Brexiteer proposals to resolve the Irish border issue are “boring” and “nothing new” but offer a commons-sense solution to the problem, according to backers.
Former cabinet ministers and an ex-Northern Ireland first minister set out a blueprint they claim would allow the UK to leave the EU’s single market and customs union without the need for a hard border in Ireland.
The European Research Group (ERG) of Brexiteer Tories called for the Government to agree equivalence of UK and EU regulations for the safety of agricultural products and allow Brussels inspectors into Northern Ireland to check their implementation.
Former Northern Ireland Secretary Owen Paterson said there is already a border to deal with issues like tax and insisted there was “absolutely no need” for new physical infrastructure.
The European Commission’s proposals would impose a border against the will of a large number of people in Northern Ireland and are a “dangerous concept”, he said.
Former Northern Ireland first minister Lord Trimble, who was a key figure in securing the Good Friday Agreement, insisted it was “completely wrong” to say Brexit undermined the peace deal and would spark violence.
“That is contrary to the agreement, it is a breach of the agreement. If anything is likely to lead to instability, this is it.”
Former Brexit Secretary David Davis said the paper set out a practical way of unlocking the negotiations on the border.
He said: “I commend it to you for its common sense, its practicality, its effectiveness in dealing with all of the serious issues while, at the same time, delivering on the promise to the British people to leave the single market, leave the customs union and, therefore, leave the European Union.”
Labour’s Alison McGovern, who supports the People’s Vote campaign for a fresh referendum, said the plans were “profoundly dangerous to the stability and security” of Northern Ireland and the rest of the UK.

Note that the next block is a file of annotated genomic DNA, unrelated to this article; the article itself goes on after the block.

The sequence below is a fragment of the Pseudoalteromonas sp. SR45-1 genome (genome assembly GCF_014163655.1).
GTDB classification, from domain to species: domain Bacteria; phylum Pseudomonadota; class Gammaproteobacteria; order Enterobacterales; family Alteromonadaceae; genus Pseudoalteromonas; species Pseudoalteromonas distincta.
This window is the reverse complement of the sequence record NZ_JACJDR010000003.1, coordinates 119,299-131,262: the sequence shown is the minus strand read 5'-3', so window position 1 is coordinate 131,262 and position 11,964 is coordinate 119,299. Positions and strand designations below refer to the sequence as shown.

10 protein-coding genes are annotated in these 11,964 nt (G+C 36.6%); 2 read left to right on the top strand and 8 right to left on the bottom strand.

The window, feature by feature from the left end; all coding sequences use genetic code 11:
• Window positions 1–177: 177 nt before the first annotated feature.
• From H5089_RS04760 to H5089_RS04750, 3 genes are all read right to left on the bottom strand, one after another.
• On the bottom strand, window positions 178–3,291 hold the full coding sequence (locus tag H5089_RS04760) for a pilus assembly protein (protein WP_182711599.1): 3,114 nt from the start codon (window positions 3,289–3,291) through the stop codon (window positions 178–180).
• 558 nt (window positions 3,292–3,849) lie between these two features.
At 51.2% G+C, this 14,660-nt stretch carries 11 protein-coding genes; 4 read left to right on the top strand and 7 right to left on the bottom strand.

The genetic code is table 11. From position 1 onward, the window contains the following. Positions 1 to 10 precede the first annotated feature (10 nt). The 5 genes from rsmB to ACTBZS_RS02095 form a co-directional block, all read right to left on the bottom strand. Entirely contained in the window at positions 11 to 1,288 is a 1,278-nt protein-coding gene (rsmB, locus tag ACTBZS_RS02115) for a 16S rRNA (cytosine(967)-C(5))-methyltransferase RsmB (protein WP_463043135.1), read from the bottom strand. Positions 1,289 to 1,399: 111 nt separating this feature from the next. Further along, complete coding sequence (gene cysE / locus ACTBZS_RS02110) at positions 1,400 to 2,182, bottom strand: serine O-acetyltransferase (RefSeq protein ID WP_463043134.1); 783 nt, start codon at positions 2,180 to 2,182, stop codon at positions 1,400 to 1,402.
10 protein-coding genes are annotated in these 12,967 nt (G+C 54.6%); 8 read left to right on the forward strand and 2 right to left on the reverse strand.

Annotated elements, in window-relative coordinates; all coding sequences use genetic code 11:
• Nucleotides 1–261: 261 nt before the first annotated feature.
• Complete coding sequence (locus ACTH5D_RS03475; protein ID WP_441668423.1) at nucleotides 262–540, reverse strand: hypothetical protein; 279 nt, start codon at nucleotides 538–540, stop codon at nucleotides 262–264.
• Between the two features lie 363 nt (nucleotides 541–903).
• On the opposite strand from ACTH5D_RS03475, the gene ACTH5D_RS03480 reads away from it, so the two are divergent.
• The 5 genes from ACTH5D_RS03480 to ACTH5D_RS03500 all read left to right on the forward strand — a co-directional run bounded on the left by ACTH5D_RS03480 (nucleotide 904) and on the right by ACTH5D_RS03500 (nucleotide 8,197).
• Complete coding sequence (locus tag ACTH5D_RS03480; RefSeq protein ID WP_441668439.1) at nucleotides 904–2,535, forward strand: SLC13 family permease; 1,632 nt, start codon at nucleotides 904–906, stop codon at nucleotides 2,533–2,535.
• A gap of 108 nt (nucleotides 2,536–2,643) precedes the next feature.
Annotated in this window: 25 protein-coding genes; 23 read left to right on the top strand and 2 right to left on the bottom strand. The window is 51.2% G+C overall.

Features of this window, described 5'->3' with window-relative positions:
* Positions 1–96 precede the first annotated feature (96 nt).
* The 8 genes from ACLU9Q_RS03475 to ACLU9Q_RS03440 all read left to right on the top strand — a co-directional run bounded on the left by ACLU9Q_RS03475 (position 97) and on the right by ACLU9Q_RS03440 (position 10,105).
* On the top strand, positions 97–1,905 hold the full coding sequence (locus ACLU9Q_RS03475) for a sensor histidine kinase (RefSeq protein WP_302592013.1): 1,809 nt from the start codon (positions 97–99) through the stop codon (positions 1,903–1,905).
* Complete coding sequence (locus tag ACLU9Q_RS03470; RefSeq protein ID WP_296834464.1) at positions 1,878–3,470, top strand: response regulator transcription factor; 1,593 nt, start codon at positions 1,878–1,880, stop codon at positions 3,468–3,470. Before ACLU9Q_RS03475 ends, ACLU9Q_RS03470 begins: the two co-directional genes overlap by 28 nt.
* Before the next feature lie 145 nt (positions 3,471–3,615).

The Democratic Unionist Party, which props up Theresa May’s minority Government, said the proposals were “positive and timely”.
Northern Ireland and the Republic would be maintained as a Common Biosecurity Zone after Brexit, allowing the smooth movement of related goods across the border, under the proposals.
For other goods, the ERG said existing simplified customs procedures could continue to be used to avoid the need for checks at the border.
Larger companies would use “trusted trader” schemes to clear goods for export and import, and other declarations would be incorporated into the existing system used for VAT returns.
The ERG paper said Brussels had made “a major error” in listening almost solely to the warnings of Leo Varadkar’s government in Dublin on the potential for the border issue to disrupt the peace process, contrasting his administration’s stance with the “co-operative and practical” approach of predecessor Enda Kenny.
They cited customs chiefs from the UK and the Republic who have said they do not expect new infrastructure to be needed after Brexit.
In response to EU concerns that goods that do not meet its standards – like US genetically modified crops and chlorine-washed chicken – might enter its markets via Northern Ireland, the ERG said such breaches could be handled in the same way police on both sides of the border tackle smuggling of drugs, fuel or alcohol.